Don't Give the Big 3 Automakers Federal Money
Give It To U.S. Consumers As A Warranty
But What do We Know? After All, We've Been Advising Automakers to Build Smaller, More Fuel-Efficient Cars for the Past Six YearsThe Big 3 Automakers reject bankruptcy, warning that consumers will not want to buy new cars from bankrupt automakers for fear that repairs would not be forthcoming.
Fair enough. So, what if the government guaranteed warranties for car buyers? The federal government, through the Federal Deposit Insurance Corporation (FDIC), has been guaranteeing bank deposits since 1933. It could do the same with auto warranties. This, in fact, should cost the government far, far less money than continually throwing bailout billions at Detroit.
With the Big 3's sales dropping by 50% (from over 7 million units toward 3 million), we're looking at less than $1.5 billion annually for these warranties. Five years of these warranties on every car sold would be less than $8 billion, while GM alone is looking to receive more than $30 billion. And, at some point, the car companies should be recovered enough to pick up--or drop--this expense.
It's hard to see how GM, and perhaps Chrysler, can succeed without bankruptcy. Much attention has been focused on their labor union relationships, but auto manufacturers are locked into any number of business relationships that are keeping them from returning to profitability (e.g. the exclusive local franchise system that makes little sense in the age of the internet).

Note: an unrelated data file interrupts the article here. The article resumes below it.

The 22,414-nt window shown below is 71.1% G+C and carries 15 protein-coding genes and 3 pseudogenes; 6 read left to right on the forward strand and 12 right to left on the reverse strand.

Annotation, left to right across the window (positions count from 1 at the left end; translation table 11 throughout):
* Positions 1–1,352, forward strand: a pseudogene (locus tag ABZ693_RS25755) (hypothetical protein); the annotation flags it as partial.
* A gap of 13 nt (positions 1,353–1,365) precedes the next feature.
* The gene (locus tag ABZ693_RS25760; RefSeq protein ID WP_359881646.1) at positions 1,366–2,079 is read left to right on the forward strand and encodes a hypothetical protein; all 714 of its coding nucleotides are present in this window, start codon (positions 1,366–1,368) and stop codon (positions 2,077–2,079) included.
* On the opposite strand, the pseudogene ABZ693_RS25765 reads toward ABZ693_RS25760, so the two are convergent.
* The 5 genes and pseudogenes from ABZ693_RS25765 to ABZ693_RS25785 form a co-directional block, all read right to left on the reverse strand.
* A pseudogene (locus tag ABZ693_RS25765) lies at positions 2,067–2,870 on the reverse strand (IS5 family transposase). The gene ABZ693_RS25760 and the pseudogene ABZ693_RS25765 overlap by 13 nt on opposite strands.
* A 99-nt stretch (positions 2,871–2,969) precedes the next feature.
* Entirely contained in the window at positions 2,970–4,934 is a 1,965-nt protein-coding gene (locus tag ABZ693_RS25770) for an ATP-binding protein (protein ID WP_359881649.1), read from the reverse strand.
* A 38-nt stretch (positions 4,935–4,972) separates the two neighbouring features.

All of this needs to be reviewed by an independent third party -- say a bankruptcy court -- which can assure that all stakeholders in these companies make adequate sacrifices to enable these companies to be financially viable.
Lack of consumer confidence has made our country's financial crisis even worse--and yet the vast majority of resources have been aimed at corporations rather than consumers. Guaranteeing warranties for bankrupt automakers would be a relatively inexpensive way to bolster confidence, boost sales, and speed the American auto industry on the road to recovery.
And it shouldn't stop there. The purchasing power of government has been recognized by the Obama Administration--and ridiculed by the opposition party. (LA Governor Bobby Jindal singled out federal auto purchases for criticism in his response to the President's speech to Congress). Governments at all levels should use this opportunity to purchase (needed) green vehicles.
And consumers should be given further incentives to buy. Auto sales have dropped to the lowest level in decades. Recovery will only come with sales, not government dollars. Perhaps, high mileage car buyers could receive a "super" warranty in recognition that these cars are setting the stage for technology breakthroughs to come.
Maybe these "super warranties" could include roadside assistance, say, from Better World Club, the nation's only eco-friendly auto cl...Wait, we're getting carried away here. This isn't about Better World Club.
It's about getting the Big 3 healthy again. Federal warranties could be the most cost-effective route to that goal.